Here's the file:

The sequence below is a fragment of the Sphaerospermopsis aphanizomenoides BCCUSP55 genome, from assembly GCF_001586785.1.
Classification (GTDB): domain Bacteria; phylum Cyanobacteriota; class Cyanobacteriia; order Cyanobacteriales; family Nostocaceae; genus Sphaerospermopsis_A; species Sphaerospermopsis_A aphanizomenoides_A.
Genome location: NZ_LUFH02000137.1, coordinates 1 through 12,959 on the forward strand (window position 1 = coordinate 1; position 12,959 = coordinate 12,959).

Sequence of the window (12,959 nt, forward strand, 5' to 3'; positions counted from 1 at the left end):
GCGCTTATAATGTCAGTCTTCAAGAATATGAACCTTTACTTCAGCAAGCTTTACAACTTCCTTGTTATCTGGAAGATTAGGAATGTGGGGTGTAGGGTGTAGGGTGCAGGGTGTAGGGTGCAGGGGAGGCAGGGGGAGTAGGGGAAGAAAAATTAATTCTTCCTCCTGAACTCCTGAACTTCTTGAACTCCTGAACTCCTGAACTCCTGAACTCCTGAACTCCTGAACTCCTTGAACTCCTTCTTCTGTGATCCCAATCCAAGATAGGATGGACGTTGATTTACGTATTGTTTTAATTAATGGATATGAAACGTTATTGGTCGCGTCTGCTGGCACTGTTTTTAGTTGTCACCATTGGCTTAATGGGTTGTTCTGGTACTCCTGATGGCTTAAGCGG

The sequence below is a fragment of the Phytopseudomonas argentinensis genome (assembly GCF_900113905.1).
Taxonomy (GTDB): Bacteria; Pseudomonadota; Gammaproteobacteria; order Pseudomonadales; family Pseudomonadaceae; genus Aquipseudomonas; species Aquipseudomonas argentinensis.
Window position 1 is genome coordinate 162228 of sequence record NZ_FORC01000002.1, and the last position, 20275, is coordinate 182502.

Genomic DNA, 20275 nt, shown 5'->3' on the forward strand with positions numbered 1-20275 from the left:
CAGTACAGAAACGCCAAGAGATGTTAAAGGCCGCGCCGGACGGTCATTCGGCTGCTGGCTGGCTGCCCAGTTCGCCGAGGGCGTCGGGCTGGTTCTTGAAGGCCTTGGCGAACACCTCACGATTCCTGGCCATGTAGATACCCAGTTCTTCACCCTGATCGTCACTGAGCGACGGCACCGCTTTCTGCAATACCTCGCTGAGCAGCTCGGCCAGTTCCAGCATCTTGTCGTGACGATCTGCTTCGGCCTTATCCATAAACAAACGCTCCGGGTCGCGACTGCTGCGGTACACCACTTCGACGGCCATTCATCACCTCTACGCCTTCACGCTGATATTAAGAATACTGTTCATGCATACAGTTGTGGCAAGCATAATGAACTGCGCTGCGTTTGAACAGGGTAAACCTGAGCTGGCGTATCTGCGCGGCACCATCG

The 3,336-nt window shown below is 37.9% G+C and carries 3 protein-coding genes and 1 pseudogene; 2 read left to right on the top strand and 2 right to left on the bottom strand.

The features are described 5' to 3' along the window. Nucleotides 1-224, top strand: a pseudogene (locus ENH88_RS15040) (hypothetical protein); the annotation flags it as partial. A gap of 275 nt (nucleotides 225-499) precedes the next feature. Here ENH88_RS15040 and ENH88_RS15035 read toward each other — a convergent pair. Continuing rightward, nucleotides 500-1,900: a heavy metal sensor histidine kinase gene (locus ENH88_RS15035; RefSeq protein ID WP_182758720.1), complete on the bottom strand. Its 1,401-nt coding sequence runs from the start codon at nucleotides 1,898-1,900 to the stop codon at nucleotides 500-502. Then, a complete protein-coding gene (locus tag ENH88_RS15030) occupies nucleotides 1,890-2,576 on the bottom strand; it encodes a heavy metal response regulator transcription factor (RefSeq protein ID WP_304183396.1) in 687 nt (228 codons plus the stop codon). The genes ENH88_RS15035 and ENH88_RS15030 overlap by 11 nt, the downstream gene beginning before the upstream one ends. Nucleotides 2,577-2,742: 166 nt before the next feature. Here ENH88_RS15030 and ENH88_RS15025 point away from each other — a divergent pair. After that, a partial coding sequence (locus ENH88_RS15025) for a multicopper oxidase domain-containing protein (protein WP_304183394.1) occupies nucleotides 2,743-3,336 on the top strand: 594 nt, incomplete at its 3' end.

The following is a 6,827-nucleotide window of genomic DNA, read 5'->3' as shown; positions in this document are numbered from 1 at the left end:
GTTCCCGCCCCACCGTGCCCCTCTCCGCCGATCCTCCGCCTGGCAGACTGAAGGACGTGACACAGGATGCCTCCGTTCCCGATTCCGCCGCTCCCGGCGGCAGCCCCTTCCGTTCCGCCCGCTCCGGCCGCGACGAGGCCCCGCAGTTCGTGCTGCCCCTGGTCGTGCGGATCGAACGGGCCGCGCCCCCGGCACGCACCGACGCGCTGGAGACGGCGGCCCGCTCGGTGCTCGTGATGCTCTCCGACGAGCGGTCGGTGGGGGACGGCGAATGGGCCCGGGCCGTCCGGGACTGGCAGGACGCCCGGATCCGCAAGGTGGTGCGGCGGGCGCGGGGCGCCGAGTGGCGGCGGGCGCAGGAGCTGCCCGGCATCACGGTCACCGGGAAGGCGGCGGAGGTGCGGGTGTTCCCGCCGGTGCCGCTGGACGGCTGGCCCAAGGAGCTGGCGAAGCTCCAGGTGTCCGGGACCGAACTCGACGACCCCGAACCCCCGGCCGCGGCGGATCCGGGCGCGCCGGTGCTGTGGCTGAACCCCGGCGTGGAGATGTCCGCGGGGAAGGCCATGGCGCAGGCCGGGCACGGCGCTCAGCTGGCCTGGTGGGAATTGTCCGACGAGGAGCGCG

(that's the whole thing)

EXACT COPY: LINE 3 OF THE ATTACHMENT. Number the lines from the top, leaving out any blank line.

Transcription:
Genome location: NZ_LUFH02000137.1, coordinates 1 through 12,959 on the forward strand (window position 1 = coordinate 1; position 12,959 = coordinate 12,959).